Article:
As an institute, the NIEHS is uniquely positioned to investigate the interplay between environmental exposures, human biology, genetics, and common diseases that limit our longevity and quality of life. NIEHS research uses state-of-the-art science and technology to understand how environmental factors influence the development and progression of disease, so that we may prevent disease and improve human health.
NIEHS research focuses on diseases that have a strong environmental component and a high or increasing prevalence in the U.S. population. Using integrated teams of scientists from varied and relevant disciplines, we can address complex hypotheses by more effectively identifying environmental health hazards and coupling this information with new tools to better understand the causes of disease. This knowledge is then translated into public health initiatives and policies that can affect immediate and profound impacts on people’s health. Please see NIEHS Research Highlights and Public Health Impacts.
Research at NIEHS
The internal research arm of the NIEHS is housed in the Division of Intramural Research and supported by Core Facilities, Research Faculties, and an Office of Translational Research. Research activities (http://www.niehs.nih.gov/research/atniehs/index.cfm) at the NIEHS contribute to the understanding of biological and chemical processes, of the role of environmental agents in human disease and dysfunction, and the identification of the effect of environmental influences on the underlying mechanisms that lead to complex diseases. Research in the Division of Intramural Research is organized into three programs: environmental biology, environmental disease and medicine, and environmental toxicology.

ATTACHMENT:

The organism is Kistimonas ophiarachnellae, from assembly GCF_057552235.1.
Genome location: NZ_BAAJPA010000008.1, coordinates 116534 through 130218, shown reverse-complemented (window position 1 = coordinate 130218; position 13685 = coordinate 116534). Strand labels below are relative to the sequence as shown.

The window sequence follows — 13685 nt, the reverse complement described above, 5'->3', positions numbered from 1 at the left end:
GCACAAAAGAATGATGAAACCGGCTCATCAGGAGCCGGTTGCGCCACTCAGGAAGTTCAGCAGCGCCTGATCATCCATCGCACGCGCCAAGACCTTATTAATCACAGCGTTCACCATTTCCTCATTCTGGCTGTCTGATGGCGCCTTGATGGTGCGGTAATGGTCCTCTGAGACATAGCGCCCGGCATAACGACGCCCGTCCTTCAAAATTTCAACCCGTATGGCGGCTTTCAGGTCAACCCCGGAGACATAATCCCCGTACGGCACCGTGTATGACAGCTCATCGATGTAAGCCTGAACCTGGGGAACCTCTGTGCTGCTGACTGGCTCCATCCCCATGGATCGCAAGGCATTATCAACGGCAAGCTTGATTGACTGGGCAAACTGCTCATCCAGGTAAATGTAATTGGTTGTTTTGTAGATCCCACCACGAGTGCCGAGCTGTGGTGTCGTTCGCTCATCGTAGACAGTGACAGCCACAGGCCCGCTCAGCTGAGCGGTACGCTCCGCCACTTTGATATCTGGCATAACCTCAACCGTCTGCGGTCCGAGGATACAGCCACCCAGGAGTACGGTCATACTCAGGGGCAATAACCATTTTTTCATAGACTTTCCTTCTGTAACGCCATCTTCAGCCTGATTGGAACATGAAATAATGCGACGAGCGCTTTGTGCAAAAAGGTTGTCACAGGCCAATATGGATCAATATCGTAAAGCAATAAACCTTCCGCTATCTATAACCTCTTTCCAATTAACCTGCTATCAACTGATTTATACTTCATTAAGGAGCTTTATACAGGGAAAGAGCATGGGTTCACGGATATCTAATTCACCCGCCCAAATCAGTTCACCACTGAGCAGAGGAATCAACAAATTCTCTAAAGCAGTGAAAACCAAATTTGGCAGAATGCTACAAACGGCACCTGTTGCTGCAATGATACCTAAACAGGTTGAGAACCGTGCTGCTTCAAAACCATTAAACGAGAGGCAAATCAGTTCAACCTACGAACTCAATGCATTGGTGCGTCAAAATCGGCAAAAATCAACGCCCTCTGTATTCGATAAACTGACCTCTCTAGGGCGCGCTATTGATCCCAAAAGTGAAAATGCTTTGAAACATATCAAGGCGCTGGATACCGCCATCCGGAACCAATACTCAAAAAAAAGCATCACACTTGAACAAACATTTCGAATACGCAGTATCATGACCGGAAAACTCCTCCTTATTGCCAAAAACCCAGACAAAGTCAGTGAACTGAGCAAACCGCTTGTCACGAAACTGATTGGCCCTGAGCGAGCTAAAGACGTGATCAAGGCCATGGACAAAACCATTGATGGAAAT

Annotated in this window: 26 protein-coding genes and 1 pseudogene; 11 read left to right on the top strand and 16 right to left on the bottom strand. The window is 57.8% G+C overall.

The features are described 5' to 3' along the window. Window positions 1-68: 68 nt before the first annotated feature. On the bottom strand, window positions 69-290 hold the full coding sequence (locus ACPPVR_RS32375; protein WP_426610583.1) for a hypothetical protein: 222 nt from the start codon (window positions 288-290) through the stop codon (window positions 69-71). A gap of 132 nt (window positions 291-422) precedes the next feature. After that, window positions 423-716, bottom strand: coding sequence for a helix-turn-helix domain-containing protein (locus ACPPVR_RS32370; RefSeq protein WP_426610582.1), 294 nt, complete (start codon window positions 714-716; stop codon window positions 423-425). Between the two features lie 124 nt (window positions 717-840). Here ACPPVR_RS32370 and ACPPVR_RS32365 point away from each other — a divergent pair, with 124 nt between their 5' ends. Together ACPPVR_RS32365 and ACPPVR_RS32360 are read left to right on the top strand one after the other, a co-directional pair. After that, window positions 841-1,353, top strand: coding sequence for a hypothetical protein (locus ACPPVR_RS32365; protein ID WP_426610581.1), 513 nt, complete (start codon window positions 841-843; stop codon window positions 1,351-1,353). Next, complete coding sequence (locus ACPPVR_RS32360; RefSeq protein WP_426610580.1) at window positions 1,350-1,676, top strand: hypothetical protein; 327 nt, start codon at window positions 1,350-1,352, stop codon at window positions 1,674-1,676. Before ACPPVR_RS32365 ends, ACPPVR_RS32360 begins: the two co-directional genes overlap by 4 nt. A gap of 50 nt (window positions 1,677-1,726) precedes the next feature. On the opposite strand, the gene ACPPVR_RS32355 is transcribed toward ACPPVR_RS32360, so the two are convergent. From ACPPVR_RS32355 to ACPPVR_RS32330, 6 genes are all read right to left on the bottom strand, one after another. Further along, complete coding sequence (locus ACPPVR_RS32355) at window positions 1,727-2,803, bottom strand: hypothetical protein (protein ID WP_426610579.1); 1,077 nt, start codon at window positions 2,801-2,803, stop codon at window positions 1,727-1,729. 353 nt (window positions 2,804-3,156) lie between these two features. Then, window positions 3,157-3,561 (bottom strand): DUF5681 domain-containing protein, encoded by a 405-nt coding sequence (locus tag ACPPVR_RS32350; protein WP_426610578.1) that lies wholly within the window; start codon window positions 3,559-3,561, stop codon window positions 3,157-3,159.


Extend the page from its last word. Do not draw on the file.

Research Funded by NIEHS
The NIEHS funds a substantial portfolio of environmental health sciences research conducted outside the institute by various independent investigators, agencies, universities, and organizations. These funding grants (http://www.niehs.nih.gov/research/supported/index.cfm) are administered and evaluated primarily through the Division of Extramural Research and Training. The NIEHS is also committed to developing the next generation of environmental health scientists. Through its grant program, the NIEHS employs strategies to recruit talented young scientists to the field and conducts cross-disciplinary training programs.
Resources for Scientists
The NIEHS creates and makes available resources to help scientists conduct research. These resources (http://www.niehs.nih.gov/research/resources/index.cfm) include data bases, technology transfer tools, ethics information, scientific reports, symposia and conference reports and more.
The NIEHS clinical research (http://www.niehs.nih.gov/research/clinical/index.cfm) program seeks to use environmental exposures to strengthen the evidence that a given exposure is toxic, determine how such exposures affect disease etiology and progression, and identify molecular targets to determine susceptibility and develop health interventions. Diseases for which environmental health sciences can provide clinical insight may include neurodegenerative diseases, immune-mediated diseases, cardiovascular disease, reproductive disorders, and respiratory diseases.
National Toxicology Program
The NTP (http://ntp.niehs.nih.gov/)is an interagency program housed at the NIEHS whose mission is to evaluate agents of public health concern by developing and applying tools of modern toxicology and molecular biology. The program maintains an objective, science-based approach in dealing with critical issues in toxicology and is committed to using the best science available to prioritize, design, conduct, and interpret its studies.